I sliced the shrimp in half lengthwise. Is that the right word - lengthwise? I halved them along the deveining line so that it looked like I had two thin shrimp out of the one. Laterally? See, I told you I was loopy. I can't even use my words.
Anyway, I just thought it would make for a prettier presentation than little nubbins of shrimp. Another change: cashews instead of hazelnuts. I thought the richness of cashews would go better with the otherwise light components of the salad. And I was out of hazelnuts. I'm also sure this would taste equally good with scallops, all my worms-of-the-sea-haters out there.
And because I never think we have enough food (even though the salad easily serves 4), I made 4 quick BLT Spring Rolls, lifted straight from White on Rice. You heard me. B. L. T. Spring rolls. It's exactly what you think - bacon, lettuce and tomato in rice paper. File that one under "Why Didn't I Think of That?"
Green Bean + Seared Shrimp Salad with Spicy Curry Vinaigrette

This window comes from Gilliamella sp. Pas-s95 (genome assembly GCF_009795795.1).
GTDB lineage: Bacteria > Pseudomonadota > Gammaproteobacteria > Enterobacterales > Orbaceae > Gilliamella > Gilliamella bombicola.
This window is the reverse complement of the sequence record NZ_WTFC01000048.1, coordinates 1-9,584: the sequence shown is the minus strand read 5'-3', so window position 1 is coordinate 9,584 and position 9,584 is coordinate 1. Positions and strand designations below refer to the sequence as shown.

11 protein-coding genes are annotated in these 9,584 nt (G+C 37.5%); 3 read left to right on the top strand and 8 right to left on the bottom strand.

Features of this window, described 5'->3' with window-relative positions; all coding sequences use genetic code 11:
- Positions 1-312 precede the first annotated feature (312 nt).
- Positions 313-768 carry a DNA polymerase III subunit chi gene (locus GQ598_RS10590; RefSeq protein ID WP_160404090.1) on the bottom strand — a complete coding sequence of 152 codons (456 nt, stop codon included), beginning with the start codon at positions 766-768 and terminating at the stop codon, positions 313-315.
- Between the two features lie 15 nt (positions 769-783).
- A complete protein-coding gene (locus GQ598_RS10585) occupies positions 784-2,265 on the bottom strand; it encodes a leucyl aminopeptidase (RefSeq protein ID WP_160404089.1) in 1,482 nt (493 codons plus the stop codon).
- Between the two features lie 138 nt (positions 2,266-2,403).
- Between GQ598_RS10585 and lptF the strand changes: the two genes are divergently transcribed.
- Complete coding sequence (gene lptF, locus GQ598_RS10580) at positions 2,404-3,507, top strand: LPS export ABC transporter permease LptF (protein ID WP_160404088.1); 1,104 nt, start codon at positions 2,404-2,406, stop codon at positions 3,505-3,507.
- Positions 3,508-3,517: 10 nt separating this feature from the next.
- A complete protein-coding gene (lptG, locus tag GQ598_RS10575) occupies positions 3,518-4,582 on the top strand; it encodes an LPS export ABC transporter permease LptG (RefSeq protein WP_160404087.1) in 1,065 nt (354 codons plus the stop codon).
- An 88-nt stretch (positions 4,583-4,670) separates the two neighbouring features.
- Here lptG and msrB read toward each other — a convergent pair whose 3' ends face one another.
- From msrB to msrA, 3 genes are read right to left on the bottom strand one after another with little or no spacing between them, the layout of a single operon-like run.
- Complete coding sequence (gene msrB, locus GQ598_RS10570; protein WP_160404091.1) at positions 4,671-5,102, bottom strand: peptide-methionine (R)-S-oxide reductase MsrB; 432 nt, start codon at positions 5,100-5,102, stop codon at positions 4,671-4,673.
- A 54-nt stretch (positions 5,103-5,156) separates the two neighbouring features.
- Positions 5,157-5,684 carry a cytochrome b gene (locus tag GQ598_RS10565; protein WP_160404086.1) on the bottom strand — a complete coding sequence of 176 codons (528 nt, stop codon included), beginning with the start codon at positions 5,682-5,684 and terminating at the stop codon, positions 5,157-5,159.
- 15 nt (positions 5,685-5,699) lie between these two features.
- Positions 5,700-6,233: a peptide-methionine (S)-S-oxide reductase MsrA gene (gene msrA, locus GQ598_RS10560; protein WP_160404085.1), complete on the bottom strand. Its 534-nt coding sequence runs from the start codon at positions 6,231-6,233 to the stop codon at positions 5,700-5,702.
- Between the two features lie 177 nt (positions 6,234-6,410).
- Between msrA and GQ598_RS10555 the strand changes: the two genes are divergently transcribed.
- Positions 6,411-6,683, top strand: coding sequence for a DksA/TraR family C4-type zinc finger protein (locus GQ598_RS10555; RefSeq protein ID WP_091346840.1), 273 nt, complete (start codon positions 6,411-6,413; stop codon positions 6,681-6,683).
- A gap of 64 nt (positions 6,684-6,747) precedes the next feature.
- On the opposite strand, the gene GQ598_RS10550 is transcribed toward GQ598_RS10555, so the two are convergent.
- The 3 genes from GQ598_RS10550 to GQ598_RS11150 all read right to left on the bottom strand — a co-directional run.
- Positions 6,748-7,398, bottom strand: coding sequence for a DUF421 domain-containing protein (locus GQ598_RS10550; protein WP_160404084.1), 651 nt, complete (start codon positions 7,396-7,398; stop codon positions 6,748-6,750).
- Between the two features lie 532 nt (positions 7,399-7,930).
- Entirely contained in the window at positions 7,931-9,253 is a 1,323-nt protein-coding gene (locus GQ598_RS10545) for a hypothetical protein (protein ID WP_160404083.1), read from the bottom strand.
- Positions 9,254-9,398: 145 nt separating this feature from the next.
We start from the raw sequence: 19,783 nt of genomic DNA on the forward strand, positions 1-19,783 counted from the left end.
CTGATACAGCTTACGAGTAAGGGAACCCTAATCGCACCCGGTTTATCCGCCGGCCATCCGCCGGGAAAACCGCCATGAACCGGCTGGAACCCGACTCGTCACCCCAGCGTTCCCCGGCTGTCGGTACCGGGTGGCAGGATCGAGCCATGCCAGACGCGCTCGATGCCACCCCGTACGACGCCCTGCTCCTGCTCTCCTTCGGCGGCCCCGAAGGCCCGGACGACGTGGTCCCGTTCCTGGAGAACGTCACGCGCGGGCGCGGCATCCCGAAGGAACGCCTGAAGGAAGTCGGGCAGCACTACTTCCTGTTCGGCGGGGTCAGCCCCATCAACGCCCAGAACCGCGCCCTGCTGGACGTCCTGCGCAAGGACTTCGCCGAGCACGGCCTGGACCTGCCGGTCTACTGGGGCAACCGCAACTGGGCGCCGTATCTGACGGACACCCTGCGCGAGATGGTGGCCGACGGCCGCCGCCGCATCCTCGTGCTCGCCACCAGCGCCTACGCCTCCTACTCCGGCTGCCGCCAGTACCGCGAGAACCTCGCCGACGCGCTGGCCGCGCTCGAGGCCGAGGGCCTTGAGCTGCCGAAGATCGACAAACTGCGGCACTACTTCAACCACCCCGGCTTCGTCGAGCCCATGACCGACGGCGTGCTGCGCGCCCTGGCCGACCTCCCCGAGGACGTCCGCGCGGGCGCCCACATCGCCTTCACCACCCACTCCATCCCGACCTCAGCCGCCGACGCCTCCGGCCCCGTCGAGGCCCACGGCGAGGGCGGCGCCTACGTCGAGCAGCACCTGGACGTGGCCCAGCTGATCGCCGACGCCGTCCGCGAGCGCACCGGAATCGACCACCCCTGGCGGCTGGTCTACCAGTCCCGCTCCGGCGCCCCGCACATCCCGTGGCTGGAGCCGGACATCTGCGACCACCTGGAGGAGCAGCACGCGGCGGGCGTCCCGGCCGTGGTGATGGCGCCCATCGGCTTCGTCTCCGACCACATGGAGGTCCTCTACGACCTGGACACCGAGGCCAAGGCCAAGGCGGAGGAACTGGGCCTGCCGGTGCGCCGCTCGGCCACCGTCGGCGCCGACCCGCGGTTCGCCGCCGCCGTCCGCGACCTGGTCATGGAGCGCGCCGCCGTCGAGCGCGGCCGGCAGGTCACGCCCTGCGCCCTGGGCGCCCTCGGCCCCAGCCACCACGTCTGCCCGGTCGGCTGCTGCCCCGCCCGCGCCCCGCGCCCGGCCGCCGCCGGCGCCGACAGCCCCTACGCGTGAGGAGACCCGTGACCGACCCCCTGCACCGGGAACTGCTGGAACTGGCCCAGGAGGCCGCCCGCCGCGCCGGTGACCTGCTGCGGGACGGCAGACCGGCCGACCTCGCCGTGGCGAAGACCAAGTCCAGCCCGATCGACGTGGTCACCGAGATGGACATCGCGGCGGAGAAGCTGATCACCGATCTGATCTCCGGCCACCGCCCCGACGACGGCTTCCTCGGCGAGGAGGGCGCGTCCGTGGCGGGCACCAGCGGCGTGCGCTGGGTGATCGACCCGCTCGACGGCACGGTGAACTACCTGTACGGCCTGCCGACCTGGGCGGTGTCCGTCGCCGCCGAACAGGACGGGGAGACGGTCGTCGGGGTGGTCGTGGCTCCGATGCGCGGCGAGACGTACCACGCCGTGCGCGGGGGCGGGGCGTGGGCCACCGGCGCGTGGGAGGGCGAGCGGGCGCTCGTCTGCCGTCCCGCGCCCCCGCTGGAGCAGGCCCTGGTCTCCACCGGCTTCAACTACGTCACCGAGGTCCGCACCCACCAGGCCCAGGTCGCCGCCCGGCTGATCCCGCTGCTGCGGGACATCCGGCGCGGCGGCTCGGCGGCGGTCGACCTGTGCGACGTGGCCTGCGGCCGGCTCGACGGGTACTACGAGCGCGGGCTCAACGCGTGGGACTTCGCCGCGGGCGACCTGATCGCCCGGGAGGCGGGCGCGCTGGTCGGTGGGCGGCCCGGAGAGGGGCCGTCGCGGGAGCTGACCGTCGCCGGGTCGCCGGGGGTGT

adapted from Barbara Lynch's Stir
1 1/2 T. finely chopped shallot
1 1/2 T. white wine vinegar
1 1/2 T. Thai red curry paste
1/2 c. vegetable oil
1/4 c. creme fraiche
1 t. fresh lemon juice
1 lb. green beans, trimmed
1/2 c. cashews
1 T. olive oil
1/2 lb. shrimp, shelled, deveined and cut in half lengthwise
salt and pepper
1. In a medium bowl, combine the shallot, vinegar and curry paste. Slowly whisk in the vegetable oil, creme fraiche and lemon juice. Add additional curry paste to taste.
2. Bring a medium saucepan of salted water to a boil, and boil the green beans until just crisp-tender, 3 to 4 minutes. Drain and cool by running cold water over the green beans.
3. Heat a large nonstick skillet over medium heat. Add the cashews and toast for a few minutes until the cashews just begin to take on color. Transfer to a bowl and set aside.